Certainly Netanyahu realizes that should talks with the Palestinians break down due to Israel’s refusal to stop its settlement activities in Judea and Samaria, there will be nothing to stop the PA from approaching the international community with increased vigor, to recognize the establishment of a Palestinian State in the whole of the West Bank and the Gaza Strip – and the international community from responding positively. Furthermore, though at the moment individual terrorist attacks against Israelis are not viewed by the IDF as indications that a third intifada is in the making, if the negotiations break down there will be nothing to stop its outbreak, and international understanding for its causes. The possibility cannot be excluded that the international community will decide to apply sanctions on Israel, beyond the sanctions already applied against the Jewish settlements in the West Bank by the EU.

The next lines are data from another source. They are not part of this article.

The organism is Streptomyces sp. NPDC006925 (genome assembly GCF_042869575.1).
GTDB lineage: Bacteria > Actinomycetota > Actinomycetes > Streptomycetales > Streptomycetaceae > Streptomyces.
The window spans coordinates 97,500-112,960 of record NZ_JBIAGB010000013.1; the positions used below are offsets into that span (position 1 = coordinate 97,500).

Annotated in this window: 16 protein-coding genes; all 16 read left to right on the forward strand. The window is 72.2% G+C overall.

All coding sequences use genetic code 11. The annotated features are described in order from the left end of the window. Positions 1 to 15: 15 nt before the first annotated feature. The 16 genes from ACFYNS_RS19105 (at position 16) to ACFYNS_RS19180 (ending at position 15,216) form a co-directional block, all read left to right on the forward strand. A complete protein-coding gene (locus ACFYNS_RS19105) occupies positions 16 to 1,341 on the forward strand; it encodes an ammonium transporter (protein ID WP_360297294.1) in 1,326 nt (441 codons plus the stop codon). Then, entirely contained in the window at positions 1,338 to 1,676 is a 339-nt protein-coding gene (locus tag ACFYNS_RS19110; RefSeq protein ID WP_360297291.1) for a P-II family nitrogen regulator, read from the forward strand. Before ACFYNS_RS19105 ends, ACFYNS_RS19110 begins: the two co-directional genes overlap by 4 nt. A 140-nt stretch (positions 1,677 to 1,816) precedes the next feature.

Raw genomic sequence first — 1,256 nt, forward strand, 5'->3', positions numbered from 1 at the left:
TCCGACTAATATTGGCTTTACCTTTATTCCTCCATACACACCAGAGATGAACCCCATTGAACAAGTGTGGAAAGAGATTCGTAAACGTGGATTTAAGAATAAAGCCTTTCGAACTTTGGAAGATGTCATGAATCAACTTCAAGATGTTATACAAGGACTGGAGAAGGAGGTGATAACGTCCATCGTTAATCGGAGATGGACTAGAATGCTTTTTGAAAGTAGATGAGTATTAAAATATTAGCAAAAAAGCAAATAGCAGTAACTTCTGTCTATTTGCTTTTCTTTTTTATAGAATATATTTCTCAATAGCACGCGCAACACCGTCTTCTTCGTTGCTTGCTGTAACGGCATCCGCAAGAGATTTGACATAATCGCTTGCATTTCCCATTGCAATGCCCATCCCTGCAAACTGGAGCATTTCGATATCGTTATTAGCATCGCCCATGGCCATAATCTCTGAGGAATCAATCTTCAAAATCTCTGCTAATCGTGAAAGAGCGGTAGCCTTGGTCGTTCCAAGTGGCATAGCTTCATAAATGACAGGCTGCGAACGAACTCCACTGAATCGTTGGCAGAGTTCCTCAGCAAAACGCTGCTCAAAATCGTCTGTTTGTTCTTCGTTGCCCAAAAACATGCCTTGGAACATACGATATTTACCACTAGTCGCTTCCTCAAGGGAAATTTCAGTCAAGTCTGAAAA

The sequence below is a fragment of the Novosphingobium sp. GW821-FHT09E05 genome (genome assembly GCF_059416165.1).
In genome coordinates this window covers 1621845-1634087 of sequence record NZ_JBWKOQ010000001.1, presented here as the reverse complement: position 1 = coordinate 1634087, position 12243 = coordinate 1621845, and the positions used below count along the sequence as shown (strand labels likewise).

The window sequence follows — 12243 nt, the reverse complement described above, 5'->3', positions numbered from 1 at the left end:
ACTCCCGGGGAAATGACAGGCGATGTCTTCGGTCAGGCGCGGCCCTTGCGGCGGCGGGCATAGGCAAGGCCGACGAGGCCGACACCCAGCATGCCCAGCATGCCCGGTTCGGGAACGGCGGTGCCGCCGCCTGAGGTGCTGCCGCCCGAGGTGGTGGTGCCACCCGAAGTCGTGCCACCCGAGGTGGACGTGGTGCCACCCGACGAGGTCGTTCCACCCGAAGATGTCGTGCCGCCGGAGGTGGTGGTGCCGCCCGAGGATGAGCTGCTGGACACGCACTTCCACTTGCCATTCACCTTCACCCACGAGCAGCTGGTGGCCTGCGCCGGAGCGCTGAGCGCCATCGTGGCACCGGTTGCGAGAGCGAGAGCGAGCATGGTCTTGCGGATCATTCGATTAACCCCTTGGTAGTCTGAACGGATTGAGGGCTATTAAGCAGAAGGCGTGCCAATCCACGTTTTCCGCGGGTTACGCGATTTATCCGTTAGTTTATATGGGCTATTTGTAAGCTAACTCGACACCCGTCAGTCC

Incidentally, if anyone is hoping the Knesset might save the day, and approve an agreement with the Palestinians involving a two-state solution, should this agreement involve Israel’s relinquishing territories that are currently under its sovereignty (for example, if Israel agrees to hand over territories from within the Green Line to the Palestinian state, in exchange for the settlement blocs in the West Bank), those who oppose the two-state solution could invoke the law, passed three years ago, which stipulates that unless 80 percent of the MKs support the agreement, the issue must be put to a referendum. Nobody knows how such a referendum would end, especially since there could be all sorts of manipulations in the wording of the question put to the voters.

It should be noted that the government recently approved a draft “Basic Law: Referendum” that would make every relinquishment of territory by Israel subject to a referendum, irrespective of how the Knesset might vote on the issue. In the government deliberations, Netanyahu strongly supported the bill.

Could it be that he believes the voters are wiser than his cabinet and party, or is he simply preparing his alibi?

The writer is a retired Knesset employee.